The Ibercaja Foundation gathered 160 engravings created by Francisco de Goya (1746-1828), and is exhibiting them along with 13 works by Roberto Fabelo (1951).
The exhibition, entitled “Worlds. Goya and Fabelo,” deals about two artists separated by centuries but with similarities in their artistic message, which puts in dialogue some of the pieces by the renowned Cuban artist with Goya’s engravings from the series “Los caprichos” (The Caprices) and “Los desastres de la guerra” (The Disasters of War), the organizers of the event highlighted.
On the one hand, the installation “Liderazgo” (Leadership), which brings together 21 multicolored sculptures of rhinoceroses inviting us to reflect on nature in our society, stand out at the exhibition.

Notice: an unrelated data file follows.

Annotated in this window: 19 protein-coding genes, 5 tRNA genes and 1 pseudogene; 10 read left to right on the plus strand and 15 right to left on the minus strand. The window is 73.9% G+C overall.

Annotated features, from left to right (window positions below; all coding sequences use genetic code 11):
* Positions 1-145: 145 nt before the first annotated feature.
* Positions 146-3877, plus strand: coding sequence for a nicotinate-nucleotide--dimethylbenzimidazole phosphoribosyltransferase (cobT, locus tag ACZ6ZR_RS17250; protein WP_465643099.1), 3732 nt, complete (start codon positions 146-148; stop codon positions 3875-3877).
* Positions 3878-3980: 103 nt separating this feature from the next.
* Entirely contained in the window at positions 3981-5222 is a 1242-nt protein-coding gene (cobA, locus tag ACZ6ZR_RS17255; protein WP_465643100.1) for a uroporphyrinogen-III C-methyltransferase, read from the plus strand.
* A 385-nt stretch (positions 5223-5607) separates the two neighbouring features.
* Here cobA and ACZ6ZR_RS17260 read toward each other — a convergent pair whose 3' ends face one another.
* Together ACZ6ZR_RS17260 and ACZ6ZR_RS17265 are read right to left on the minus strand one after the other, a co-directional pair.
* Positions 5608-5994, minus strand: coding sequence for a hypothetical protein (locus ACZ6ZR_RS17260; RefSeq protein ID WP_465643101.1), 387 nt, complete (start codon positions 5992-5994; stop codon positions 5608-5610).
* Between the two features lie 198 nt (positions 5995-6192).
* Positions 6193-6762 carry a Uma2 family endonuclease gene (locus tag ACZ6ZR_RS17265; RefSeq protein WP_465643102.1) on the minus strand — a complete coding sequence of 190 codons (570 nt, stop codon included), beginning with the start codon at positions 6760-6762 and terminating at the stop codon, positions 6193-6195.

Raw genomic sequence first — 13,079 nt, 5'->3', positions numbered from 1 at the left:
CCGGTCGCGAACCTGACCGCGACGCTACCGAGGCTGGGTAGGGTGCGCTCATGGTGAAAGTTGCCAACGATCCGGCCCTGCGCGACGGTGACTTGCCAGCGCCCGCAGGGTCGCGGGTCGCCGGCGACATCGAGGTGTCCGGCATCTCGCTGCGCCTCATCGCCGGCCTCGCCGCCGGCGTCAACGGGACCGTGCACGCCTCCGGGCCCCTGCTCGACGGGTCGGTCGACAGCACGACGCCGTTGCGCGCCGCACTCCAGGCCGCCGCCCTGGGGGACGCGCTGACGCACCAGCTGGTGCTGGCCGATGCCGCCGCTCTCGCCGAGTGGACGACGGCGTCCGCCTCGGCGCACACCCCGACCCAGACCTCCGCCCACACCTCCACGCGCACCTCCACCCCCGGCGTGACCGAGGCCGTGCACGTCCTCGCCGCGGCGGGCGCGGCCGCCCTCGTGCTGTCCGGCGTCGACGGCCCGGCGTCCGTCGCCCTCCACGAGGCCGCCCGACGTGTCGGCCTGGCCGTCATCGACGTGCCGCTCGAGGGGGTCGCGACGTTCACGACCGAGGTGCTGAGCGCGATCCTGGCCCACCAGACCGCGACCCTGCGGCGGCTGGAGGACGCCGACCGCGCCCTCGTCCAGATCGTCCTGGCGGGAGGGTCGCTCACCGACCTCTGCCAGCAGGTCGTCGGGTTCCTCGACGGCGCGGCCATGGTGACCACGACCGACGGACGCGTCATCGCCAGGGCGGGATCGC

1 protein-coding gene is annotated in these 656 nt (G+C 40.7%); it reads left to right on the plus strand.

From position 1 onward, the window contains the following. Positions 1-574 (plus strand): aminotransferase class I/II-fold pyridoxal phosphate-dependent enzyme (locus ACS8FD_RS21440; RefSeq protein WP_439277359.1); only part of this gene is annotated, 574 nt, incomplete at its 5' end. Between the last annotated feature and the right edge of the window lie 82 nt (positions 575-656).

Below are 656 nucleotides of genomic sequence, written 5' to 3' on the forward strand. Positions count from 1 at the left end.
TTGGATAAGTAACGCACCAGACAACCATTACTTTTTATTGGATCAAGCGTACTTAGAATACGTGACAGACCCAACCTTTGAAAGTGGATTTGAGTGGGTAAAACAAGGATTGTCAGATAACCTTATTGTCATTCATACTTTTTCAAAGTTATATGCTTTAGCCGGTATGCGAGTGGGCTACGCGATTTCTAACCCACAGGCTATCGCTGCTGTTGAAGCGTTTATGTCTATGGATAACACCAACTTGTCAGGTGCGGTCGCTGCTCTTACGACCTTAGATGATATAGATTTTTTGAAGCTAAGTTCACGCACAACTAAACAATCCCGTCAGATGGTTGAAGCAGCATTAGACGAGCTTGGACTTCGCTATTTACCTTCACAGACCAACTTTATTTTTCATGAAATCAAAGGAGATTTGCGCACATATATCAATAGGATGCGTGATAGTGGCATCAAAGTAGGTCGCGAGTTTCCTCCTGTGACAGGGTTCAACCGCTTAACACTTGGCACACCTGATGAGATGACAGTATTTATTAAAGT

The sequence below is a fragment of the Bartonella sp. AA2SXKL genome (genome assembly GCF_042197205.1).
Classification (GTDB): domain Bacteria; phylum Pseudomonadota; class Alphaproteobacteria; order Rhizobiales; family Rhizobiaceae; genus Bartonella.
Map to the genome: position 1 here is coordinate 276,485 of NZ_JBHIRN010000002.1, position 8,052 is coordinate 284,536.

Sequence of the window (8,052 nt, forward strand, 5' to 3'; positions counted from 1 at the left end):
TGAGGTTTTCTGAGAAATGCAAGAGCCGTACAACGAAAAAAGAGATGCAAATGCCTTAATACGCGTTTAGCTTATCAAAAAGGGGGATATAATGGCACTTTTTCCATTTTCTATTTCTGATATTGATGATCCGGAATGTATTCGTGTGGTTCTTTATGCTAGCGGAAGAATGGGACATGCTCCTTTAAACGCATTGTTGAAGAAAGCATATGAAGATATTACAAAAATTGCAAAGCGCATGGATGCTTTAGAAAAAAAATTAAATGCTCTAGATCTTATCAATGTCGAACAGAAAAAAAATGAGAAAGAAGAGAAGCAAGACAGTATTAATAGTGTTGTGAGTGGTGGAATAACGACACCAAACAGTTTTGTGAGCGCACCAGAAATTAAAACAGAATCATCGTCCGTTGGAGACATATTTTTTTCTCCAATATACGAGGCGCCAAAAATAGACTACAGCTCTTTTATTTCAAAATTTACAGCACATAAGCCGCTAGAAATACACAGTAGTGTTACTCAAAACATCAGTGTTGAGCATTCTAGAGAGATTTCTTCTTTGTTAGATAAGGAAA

However, the most striking work is “Sobrevivientes” (Survivors), which shows different sculptures of giant cockroaches with human faces at the Linares Palace, the headquarters of the Madrid-based Casa de America, a few meters from the Cibeles Fountain.
“Sobrevivientes” is a tribute to Kafka’s “Metamorphosis, and a sort of warning about the risks of ego and power, according to experts.
The exhibition’s curators highlight Goya’s influence in Fabelo’s work because the two artists use idyllic, mysterious, and absurd resources and animals to capture the viewer’s attention.
The Conde Duque Cultural Center in Madrid will host the exhibition until July 30.